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Published: Sunday, September 03, 2017 @ 5:00 PM
Work on a Washington Twp. bridge over Holes Creek will prompt lengthy detours of Alex-Bell Road beginning on Tuesday.
The bridge located about 300 feet west of McEwen Road will undergo a total rehabilitation. Construction is expected to wrap up by Nov. 30, barring lengthy weather delays, according to Montgomery County Engineer Paul Gruner.
About 12,700 vehicles a day cross the 118-foot-long bridge, which has reached the end of its serviceable life, according to the engineer.
Through traffic will be required to take posted detours. The westbound detour for the project is Paragon Road to Miamisburg-Centerville Road to Yankee Street to Mad River Road. The eastbound detour for the project is Mad River Road to Whipp Road to Far Hills Avenue.
The project encompasses a total replacement of the current spans with three-span prestressed concrete spread box beams and a composite concrete deck.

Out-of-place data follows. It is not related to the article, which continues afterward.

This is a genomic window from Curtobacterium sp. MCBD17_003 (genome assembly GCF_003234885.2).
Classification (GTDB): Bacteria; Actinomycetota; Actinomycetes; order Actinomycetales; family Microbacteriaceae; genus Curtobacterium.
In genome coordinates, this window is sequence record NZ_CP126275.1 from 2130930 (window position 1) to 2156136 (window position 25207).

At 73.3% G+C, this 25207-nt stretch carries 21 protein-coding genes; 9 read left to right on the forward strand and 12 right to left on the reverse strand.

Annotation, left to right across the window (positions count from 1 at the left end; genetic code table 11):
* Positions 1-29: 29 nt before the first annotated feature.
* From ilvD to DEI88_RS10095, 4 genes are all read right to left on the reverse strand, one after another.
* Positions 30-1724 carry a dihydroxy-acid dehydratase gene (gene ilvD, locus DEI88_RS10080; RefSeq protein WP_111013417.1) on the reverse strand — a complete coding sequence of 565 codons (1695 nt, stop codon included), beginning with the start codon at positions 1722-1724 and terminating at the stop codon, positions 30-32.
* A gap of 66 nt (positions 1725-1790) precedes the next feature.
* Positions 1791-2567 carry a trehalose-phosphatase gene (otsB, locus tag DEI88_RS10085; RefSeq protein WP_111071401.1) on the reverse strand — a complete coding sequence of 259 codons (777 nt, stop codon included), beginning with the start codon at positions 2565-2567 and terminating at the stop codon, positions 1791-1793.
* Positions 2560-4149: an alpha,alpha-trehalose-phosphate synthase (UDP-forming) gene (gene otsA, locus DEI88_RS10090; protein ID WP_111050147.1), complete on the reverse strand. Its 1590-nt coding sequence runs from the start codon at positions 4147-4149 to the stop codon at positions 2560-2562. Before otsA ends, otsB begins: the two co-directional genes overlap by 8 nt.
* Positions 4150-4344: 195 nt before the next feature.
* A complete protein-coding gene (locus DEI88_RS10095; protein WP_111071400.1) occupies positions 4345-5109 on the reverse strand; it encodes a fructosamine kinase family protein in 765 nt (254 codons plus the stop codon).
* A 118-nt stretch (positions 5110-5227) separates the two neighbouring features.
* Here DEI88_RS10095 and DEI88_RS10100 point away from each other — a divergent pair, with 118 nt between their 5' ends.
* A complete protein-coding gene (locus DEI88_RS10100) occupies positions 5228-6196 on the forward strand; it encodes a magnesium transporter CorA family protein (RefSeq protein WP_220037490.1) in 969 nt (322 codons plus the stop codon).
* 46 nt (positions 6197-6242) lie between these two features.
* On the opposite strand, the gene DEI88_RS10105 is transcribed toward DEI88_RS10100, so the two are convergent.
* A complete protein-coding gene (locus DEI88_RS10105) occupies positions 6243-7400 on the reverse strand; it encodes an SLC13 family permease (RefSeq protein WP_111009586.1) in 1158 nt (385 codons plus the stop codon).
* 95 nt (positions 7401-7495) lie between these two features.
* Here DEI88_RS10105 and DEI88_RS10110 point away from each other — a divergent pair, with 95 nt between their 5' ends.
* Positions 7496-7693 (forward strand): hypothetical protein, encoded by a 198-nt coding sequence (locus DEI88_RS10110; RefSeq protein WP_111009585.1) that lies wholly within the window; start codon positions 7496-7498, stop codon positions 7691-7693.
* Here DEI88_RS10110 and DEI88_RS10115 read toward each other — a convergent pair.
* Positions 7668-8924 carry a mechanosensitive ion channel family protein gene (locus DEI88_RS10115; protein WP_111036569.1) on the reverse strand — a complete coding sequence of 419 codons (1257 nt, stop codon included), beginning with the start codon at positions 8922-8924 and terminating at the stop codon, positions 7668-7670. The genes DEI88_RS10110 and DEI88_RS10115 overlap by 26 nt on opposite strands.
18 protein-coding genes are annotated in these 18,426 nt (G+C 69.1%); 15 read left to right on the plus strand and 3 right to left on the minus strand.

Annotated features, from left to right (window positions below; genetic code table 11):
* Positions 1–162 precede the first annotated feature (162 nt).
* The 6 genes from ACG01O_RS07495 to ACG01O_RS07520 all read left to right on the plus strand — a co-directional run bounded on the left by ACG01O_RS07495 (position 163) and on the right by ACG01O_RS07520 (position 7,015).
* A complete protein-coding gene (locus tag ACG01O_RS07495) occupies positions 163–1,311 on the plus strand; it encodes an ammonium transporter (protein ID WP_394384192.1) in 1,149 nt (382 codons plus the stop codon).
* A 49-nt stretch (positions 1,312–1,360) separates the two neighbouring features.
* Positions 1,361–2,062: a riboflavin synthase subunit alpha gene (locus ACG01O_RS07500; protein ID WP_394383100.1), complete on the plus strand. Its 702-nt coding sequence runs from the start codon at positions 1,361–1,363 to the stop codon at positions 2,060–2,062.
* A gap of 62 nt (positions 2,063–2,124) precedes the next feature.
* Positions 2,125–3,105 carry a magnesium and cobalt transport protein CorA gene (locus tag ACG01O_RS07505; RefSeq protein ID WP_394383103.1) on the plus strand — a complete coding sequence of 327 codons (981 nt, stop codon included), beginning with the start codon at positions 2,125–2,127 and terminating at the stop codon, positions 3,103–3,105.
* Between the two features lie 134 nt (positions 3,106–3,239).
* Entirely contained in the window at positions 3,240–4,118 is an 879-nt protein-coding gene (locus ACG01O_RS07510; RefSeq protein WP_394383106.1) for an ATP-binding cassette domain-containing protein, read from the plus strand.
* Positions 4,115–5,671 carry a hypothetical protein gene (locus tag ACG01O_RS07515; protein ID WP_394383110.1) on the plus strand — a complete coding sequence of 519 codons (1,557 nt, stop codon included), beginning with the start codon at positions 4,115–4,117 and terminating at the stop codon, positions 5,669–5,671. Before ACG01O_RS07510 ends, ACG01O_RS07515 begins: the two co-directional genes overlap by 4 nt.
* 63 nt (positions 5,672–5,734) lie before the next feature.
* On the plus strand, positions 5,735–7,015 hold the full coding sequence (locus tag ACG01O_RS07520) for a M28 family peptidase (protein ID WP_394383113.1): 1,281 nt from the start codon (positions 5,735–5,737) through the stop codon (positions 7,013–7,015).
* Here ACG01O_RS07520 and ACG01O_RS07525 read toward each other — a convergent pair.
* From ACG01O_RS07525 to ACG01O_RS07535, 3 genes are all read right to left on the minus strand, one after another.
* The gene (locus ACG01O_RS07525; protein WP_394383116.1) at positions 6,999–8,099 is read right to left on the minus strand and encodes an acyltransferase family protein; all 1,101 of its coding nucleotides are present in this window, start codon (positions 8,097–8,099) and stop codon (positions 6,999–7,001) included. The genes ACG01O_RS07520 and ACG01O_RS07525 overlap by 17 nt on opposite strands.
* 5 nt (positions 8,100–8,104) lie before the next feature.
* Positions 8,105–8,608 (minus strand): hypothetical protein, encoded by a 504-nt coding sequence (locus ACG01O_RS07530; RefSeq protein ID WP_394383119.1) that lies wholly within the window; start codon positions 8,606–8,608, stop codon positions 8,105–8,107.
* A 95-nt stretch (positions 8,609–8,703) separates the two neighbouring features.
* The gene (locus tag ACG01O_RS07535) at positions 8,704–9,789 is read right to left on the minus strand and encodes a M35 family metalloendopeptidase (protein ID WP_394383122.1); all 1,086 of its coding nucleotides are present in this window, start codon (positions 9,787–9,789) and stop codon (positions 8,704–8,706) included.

Published: Tuesday, May 22, 2018 @ 11:08 AM
— A floral memorial stands across from the site of a fatal incident earlier this month that resulted in the death of a Butler County woman who was assisting crash victims.
The crash and resulting death of the woman providing aid has heightened residents’ concerns about traffic safety in the fast-growing area along the Butler-Warren county line, east of Interstate 75.
Tina Campbell, 53, of Liberty Twp., died last Monday from injuries suffered on May 11 as she was helping victims of a crash on Butler-Warren Road at Heritage Club Drive.
Campbell, a wife, mother and grandmother, was popular with neighbors.